The city of Ashland has spent about $1,350 on a facilitator who led public forums dealing with the city's tax on prepared meals and beverages.

The city spent about $1,350 on a facilitator who led public forums last week dealing with Ashland's tax on prepared meals and beverages.

Adrienne Graham, lead consultant for Leapfrog Training & Facilitation, helped set up and then guide morning, afternoon and evening public forums on May 18. A former Ashland resident, she now lives in Bend.

Graham will submit data gathered at the forums to the Ashland City Council.

Several city staff members were also present at the public forums, which attracted a total of 21 people.

The city's management analyst, Ann Seltzer, estimated Graham put in about 20 hours of work and will be paid about $1,350.

"Do I think that was a good use of money? Yes, I do, because I believe in the importance of strengthening public trust in government," Seltzer said. "Having an unbiased facilitator helps that."

Seltzer said she is involved with the International Association for Public Participation, and has heard again and again that independent facilitators can foster public trust.

"I think there can be a feeling that if city staff facilitates, city staff is trying to direct and lead. Using an independent facilitator does not give the public that impression," she said.

At the public forums, which were attended predominantly by people associated with businesses that collect the prepared food and beverage tax, participants shared their views on the tax.

The 5 percent tax will sunset in 2010 unless it is renewed by voters in November.

Since its inception, the tax has generated $22.5 million, with $18 million going to make debt payments on Ashland's sewage treatment plant and $4.5 million used to buy park land, according to city figures.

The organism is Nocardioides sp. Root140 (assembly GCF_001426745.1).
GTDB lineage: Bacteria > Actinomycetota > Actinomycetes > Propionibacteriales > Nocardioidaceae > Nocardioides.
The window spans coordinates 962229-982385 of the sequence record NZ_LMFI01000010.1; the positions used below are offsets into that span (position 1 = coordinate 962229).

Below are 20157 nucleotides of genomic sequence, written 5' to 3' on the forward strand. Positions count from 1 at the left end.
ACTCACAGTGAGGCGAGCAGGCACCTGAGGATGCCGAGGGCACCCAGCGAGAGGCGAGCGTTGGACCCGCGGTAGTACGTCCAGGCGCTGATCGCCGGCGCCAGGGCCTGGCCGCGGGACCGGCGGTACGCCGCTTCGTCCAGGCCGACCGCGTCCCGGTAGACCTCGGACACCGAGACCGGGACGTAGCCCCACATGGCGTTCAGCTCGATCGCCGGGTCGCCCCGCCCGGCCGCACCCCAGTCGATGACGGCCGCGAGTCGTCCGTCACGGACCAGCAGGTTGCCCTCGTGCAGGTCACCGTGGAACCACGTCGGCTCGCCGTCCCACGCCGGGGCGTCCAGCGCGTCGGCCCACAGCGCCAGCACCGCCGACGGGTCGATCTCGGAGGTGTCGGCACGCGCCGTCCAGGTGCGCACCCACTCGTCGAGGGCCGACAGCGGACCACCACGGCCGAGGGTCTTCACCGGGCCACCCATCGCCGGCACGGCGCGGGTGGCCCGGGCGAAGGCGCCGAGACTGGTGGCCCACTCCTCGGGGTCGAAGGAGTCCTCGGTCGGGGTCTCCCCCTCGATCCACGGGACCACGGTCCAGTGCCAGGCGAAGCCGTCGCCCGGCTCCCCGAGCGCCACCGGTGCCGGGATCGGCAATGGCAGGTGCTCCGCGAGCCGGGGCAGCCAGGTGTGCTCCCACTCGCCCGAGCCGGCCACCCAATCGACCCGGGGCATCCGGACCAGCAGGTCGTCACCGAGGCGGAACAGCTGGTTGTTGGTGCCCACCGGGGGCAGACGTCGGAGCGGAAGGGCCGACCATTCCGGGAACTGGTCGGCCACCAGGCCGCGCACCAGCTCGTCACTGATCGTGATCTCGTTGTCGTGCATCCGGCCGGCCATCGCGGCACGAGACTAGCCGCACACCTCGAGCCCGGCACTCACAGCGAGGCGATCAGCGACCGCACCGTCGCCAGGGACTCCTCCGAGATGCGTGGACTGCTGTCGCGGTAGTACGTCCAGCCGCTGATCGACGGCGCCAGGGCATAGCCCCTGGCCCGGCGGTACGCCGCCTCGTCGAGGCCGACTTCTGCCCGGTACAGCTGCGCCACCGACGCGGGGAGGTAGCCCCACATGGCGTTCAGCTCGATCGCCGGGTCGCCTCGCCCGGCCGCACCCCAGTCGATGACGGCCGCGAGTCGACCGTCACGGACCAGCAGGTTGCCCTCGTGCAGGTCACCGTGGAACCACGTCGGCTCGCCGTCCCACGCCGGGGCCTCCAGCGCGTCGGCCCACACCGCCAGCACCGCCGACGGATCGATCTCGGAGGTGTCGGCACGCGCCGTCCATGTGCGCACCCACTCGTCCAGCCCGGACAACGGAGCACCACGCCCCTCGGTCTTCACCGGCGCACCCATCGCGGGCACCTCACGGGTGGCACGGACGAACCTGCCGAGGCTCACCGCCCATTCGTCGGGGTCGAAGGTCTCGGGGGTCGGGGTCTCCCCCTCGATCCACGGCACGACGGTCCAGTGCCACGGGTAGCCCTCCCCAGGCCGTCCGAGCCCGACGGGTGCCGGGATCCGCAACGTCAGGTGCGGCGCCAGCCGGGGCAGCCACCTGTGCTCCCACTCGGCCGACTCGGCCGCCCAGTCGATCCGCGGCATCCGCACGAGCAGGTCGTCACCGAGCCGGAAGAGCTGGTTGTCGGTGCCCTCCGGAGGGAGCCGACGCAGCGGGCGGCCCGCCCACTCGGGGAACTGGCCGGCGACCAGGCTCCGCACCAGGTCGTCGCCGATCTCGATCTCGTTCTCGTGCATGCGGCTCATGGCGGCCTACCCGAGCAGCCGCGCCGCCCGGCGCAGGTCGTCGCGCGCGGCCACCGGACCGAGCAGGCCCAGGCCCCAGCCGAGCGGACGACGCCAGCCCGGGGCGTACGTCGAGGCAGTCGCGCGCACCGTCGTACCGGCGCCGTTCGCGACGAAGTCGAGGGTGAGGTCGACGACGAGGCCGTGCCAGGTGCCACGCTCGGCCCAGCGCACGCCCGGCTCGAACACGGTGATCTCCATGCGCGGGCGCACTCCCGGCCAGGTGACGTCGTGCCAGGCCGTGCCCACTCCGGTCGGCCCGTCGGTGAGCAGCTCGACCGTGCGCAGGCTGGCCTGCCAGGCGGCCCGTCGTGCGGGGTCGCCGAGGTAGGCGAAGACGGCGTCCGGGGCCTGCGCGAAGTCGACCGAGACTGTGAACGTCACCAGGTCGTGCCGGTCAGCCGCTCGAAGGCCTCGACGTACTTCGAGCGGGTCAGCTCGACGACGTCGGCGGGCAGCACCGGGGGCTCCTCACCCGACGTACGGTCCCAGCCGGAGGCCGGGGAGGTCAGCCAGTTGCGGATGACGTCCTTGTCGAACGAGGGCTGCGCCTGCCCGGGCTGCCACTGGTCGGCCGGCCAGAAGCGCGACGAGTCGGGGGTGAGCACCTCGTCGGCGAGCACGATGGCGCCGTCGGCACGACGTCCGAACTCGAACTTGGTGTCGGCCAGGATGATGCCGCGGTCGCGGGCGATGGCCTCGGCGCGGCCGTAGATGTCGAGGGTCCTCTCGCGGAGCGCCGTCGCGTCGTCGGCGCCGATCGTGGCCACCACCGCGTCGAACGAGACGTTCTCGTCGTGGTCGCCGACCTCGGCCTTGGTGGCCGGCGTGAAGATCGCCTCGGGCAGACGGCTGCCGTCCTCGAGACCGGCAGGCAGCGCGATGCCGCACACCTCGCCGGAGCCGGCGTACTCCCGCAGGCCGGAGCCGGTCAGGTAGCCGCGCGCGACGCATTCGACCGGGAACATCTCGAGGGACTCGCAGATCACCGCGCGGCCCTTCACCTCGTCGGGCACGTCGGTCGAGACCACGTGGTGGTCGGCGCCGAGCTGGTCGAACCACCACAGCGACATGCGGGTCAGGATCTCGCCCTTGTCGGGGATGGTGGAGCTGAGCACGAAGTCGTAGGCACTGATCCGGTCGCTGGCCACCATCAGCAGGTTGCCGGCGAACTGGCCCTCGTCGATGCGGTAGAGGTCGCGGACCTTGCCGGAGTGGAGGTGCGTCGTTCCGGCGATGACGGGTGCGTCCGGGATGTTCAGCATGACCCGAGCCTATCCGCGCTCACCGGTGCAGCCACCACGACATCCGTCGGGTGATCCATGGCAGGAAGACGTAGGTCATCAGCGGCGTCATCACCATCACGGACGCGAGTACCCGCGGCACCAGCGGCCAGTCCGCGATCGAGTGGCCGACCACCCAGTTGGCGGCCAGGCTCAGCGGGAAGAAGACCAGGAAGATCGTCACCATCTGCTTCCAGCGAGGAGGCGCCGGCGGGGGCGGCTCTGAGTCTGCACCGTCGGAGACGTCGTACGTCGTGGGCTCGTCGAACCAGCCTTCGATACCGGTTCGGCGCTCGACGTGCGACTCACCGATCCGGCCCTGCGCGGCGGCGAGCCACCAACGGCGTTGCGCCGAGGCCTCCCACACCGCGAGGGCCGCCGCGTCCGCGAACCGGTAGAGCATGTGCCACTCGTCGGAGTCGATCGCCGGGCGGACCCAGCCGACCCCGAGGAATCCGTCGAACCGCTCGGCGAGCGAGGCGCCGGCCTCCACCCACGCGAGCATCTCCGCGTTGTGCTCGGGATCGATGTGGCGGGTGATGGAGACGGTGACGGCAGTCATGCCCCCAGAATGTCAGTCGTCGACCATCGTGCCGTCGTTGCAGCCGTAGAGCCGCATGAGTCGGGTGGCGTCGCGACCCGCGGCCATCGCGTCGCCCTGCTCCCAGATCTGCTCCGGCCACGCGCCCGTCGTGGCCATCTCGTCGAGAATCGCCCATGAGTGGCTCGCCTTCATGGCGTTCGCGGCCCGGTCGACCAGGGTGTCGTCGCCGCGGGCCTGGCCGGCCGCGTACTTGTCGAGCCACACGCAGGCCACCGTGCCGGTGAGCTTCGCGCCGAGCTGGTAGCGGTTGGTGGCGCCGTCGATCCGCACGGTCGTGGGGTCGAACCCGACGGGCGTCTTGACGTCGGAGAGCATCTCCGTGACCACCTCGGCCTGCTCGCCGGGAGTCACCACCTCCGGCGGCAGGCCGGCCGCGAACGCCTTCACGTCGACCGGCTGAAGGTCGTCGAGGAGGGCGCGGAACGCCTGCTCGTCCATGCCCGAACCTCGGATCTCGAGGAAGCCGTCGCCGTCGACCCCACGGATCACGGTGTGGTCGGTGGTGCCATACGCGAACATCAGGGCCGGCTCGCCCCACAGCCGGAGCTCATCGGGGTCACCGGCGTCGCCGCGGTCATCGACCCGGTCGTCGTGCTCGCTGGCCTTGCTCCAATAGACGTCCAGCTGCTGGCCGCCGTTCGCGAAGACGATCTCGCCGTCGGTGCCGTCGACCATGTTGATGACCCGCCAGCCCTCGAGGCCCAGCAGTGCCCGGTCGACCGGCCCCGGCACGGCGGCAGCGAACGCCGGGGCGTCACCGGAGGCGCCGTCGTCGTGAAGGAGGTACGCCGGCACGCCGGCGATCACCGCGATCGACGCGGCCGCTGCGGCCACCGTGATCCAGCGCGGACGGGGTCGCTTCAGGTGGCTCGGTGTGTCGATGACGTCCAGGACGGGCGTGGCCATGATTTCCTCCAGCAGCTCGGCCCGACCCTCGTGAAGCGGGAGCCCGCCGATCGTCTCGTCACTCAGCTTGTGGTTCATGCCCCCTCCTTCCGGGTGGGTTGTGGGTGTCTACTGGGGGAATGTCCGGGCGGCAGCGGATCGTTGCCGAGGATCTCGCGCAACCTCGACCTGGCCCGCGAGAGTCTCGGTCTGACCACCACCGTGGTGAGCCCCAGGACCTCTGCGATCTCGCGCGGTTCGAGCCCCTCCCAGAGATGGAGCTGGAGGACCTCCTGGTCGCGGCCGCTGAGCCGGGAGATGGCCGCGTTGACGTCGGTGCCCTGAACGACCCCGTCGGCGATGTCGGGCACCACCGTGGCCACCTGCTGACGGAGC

Oregon Restaurant Association Southern Oregon Regional Representative Drew Baily attended all three meetings about the meals tax on May 18.

Baily said he didn't want to comment about the amount of money the city spent on the facilitator, but he thought it was beneficial to have a neutral, independent person leading the forums.

"If it would have been, for example, just Ann Seltzer, (Finance Director) Lee Tuneberg and a councilor, it might have gotten ugly," Baily said. "Conversations like that tend to digress. I've had my own conversations on the meals tax that didn't go far because it gets pretty emotional."

Baily said restaurant owners have a range of opinions on the meals tax, so the restaurant association has yet to take a position on its possible renewal.

The restaurant industry is opposed to an industry-specific tax, however, and would like a more broad-based tax if there is going to be one, he said.

In April, the city paid $3,074 to an Albany facilitator for about a week of work that included guiding a day-long City Council goal-setting session.

Seltzer said the city will probably use a facilitator again to get public input when it begins work on an economic development plan.

Staff writer Vickie Aldous can be reached at 479-8199 or vlaldous@yahoo.com.